Why Israel Deserves a Break
May 18, 2010
On Madaraka Day [June 1: the day Kenya obtained self-rule from the British], in a sharp departure from its past neutral positions on Middle East issues, the Ministry of Foreign Affairs released a widely circulated statement harshly condemning Israel for its attack on the Gaza aid flotilla.
Characterising the Israeli use of force as blatant, grossly callous, brazen and illegal, the ministry stated it wanted to reinforce the message of the international community. Of course it is regrettable that deaths occurred when members of the Israeli Defence Force boarded the ship.
But it is both legal and legitimate, according to international practice, to enforce a blockade in times of recognised conflicts. Several countries have done that without attracting any condemnation. An example is the well-known US naval blockade of Japan during World War II.
Israel and the Hamas regime in Gaza are in conflict, after the well-known position held by Hamas calling Israel’s destruction. The blockade is merely aimed at preventing entry of military hardware, as civilian supplies can be channelled through the Israeli sea-port of Ashdod.
If you live in southern Israel, the fact of Israeli-Hamas conflict is obvious. As a Kenyan living in the Israeli region bordering the Hamas-controlled Gaza, it is hard not to notice some of the peculiarities of the place. Those who reside on the Israeli side of the Gaza border feel quite besieged by Hamas.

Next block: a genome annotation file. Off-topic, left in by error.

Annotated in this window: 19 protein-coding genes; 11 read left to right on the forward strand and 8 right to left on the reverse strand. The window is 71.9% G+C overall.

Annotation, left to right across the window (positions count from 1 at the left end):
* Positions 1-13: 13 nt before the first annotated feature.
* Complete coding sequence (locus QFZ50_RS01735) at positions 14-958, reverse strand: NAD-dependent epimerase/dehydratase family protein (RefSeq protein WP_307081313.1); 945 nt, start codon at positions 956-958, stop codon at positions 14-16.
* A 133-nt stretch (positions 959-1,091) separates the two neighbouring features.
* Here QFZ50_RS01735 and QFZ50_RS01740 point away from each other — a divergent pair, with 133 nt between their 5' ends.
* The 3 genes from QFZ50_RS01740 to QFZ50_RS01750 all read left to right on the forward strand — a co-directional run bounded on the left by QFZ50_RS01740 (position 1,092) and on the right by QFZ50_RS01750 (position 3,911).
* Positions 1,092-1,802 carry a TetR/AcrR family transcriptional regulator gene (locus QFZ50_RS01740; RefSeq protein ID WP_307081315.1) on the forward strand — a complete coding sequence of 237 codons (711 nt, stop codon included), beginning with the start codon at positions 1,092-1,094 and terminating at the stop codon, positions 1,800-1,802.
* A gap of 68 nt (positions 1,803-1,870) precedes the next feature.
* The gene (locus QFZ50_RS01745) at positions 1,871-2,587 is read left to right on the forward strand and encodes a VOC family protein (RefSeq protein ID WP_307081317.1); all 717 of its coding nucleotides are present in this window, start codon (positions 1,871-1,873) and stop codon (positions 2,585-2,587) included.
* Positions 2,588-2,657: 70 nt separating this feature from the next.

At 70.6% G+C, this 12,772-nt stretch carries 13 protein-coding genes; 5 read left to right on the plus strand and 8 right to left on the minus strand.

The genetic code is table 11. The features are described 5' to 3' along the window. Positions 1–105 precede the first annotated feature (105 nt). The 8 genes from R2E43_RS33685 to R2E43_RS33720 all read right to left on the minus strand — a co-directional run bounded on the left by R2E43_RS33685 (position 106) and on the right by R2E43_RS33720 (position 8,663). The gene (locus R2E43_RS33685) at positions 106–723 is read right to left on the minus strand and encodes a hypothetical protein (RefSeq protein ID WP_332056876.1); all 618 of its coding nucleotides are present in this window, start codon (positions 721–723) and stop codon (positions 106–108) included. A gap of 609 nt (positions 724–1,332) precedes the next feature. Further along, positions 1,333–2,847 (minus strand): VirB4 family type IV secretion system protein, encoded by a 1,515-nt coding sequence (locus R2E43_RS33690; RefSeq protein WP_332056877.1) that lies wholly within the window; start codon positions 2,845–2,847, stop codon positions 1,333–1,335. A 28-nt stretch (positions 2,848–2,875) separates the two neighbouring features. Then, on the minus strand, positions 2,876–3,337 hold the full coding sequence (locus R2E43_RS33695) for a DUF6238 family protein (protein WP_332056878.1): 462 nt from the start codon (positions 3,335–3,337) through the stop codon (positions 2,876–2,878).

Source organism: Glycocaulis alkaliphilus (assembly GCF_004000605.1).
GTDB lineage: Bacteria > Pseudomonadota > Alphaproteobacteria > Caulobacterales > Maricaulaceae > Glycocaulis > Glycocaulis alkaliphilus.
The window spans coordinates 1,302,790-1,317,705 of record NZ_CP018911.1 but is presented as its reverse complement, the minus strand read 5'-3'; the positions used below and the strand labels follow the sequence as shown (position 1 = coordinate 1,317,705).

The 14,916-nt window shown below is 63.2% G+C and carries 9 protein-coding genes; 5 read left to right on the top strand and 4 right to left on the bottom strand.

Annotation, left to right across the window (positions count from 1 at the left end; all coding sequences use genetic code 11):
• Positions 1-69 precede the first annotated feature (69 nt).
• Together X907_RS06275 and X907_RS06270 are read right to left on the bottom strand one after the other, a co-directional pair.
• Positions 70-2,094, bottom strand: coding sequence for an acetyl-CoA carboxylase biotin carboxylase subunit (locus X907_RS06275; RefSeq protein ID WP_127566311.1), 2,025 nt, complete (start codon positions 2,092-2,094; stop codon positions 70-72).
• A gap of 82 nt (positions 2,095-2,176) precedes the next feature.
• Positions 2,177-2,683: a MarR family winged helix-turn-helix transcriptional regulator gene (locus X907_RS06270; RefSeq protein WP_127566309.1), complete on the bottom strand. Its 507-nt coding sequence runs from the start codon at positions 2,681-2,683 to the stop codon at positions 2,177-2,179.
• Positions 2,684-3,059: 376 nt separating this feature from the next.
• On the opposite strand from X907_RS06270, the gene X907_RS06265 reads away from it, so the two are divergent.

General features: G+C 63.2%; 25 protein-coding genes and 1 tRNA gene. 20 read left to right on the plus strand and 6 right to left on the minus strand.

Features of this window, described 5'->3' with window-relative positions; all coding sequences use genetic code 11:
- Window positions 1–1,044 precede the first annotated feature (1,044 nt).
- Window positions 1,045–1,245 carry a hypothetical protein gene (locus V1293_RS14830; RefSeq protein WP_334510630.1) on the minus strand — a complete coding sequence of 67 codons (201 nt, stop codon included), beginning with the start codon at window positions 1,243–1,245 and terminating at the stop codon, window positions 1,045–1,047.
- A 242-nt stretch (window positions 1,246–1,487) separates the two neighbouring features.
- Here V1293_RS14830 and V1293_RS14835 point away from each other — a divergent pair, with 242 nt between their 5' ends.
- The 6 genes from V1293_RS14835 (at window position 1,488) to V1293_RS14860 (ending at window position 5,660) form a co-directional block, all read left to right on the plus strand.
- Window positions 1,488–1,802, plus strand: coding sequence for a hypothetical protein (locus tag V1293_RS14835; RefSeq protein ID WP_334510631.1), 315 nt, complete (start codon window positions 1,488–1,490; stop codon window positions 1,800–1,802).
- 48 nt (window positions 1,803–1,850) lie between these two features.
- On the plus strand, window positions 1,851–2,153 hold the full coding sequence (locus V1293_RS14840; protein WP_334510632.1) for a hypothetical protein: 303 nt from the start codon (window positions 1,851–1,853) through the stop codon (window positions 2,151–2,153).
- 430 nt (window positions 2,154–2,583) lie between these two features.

Why would Kenya want to change its foreign policy with regard to Israel? The Israeli-Kenyan relationship has a long history that goes beyond the foundation of either of the two modern states. In 1903, Joseph Chamberlain, the then Colonial Secretary and empire builder declared after visiting Kenya that a Jewish homeland should be founded in the Greater Uasin Gishu and Mau region.
A huge chunk of Rift-valley and western provinces (Western, Nyanza and Rift Valley provinces which were then part of Uganda) were to be hived off for Israeli settlement with the approval of the international community.
In Europe, Theodore Herzl (the Zionist leader) and Jews singing Psalm 137 refused, while locally, Lord Delamere, in a series of articles to local and British newspapers, denounced the plan. He spared us from a land crisis that would have had far more repercussions than the situation that currently obtains.
It was Tom Mboya who would be the architect of Kenya-Israeli relationship one year before Kenya’s Madaraka. In a visit to Israel in 1962, he delivered an acclaimed speech at the iconic Hebrew University of Jerusalem. The following year, Israel would honour Kenya by being the first country to construct its embassy in Kenya; the foundation stone was laid by Jomo Kenyatta and Prime Minister Golda Meir.
This marked the beginning of a cultural, technical and security collaboration that exists between Israel and Kenya to this day. With its flexible travel requirements and open doors, generations of Kenyan tourists and honeymoon holiday-makers have visited Israel.
There are no ridiculous educational or other dubious requirements for Kenyans. And for religious pilgrims, Jerusalem is about the only place in the Middle East where you would find the Lord’s Prayer engraved in large letters in Kiswahili. Prior to the 2002 attempted missile attack on an Israeli airliner carrying tourists, Jews had visited Kenya in droves.
In the related attack on Paradise Hotel, terrorists killed 13 Kenyans and Israelis. The aftermath of these events showed terrorists had achieved their purposes. El Al withdrew from our route, rupturing the only direct flights between Kenya and Israel. One wonders who is the loser.
Dr Osanjo is a research fellow, Ben Gurion University of the Negev, Beer Sheva, Israel.